Monday, January 28, 2013

change blindness

Change blindness is the failure to detect non-trivial changes in the visual field. The failure to see things changing right before your eyes may seem like a design fault, but it is actually a sign of evolutionary efficiency.

Examples may be seen by clicking  here, here, here, here, and here.

The term 'change blindness' was introduced by Ronald Rensink in 1997, although research in this area had been going on for many years. Experiments have shown that dramatic changes in the visual field often go unnoticed whether they are brought in gradually, flickered in and out, or abruptly brought in and out at various time intervals. The implication seems to be that the brain requires few details for our visual representations; the brain doesn't store dozens of details to which it can compare changes (Simons and Levin: 1998). The brain is not a video recorder and it is not constantly processing all the sense data available to it but is inattentive to much of that data, at least on a conscious level.


Change detection in films is notoriously poor when the change occurs during a cut or pan, as demonstrated by the color-changing card trick video and a number of other videos where a different actor appears after a cut, without the change being noticed by most viewers. Some experiments have shown that a person may be talking to someone (behind a counter, for example) who leaves (bends down behind the counter or exits the room) and is replaced by a different person, without the change being noticed.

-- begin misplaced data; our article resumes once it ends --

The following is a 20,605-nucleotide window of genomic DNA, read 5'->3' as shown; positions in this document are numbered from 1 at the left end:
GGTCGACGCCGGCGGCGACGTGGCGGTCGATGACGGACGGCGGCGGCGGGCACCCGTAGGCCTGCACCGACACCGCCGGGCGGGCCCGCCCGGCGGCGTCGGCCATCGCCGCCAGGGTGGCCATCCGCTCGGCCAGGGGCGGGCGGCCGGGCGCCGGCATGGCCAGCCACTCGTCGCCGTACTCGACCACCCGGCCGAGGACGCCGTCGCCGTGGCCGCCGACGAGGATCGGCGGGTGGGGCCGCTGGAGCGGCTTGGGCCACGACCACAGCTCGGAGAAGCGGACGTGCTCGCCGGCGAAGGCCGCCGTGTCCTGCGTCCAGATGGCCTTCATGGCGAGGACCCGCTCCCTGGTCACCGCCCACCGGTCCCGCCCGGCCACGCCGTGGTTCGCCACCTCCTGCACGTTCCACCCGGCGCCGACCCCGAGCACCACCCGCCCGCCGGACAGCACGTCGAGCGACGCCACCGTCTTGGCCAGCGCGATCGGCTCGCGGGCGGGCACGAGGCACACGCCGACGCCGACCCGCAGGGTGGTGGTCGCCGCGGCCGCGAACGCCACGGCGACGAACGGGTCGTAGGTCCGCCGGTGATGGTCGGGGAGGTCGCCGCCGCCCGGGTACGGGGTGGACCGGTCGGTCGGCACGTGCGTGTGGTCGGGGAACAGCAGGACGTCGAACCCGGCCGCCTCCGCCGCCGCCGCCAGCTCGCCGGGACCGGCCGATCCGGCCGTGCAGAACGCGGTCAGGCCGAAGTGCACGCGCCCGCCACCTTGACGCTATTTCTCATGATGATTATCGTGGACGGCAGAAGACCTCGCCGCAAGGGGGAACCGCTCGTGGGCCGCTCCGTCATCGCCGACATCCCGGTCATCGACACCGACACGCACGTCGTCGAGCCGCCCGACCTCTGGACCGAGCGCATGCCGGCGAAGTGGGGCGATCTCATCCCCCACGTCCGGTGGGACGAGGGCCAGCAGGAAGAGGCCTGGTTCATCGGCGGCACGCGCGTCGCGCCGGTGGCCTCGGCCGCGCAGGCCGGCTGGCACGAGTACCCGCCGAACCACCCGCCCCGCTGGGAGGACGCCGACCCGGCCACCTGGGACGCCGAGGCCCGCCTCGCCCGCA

Apparently, change blindness is due to the efficient nature of our evolved visual processing system, but it also opens the door to being deceived, much to the delight of magicians and sleight-of-hand con artists.

sources

Chabris, Christopher and Daniel Simons. 2010. The Invisible Gorilla: And Other Ways Our Intuitions Deceive Us. Crown.See also my review of this book.

Davis Deborah et. al. 2007. ‘Unconscious Transference’ Can Be an Instance of ‘Change Blindness’

Rensink, Ronald A., J. Kevin O'Regan, and James J. Clark. (1997). To see or not to see: the need for attention to perceive changes in scenes, Psychological Science 8 (5): 368-373.

Simons, Daniel J. & Daniel T. Levin. (1998). Failure to detect changes to people during a real-world interaction, Psychonomic Bulletin and Review 5: 644-649.

9 comments:

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  2. This demonstration allows you to test yourself in the change-blindness paradigm. Your task is to find the change between two images and click on it as quickly as you can. A change could be the deletion of an element from the original picture, a color or location change, a size change, etc. You are also able to control the flicker rate of the two images, as well as the interval during which the changes are masked. Due to the number of images required for this demonstration, the demo might take a little while (up to a minute or two) to load.

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  3. What are we really aware of when we look out into our world? The phenomenon of "change blindness," when large changes in scenes go unnoticed, is causing many scientists to reevaluate their understanding of the visual process. To understand this phenomenon, one must experience it to believe it. Try some online examples to experience the phenomenon for yourself.

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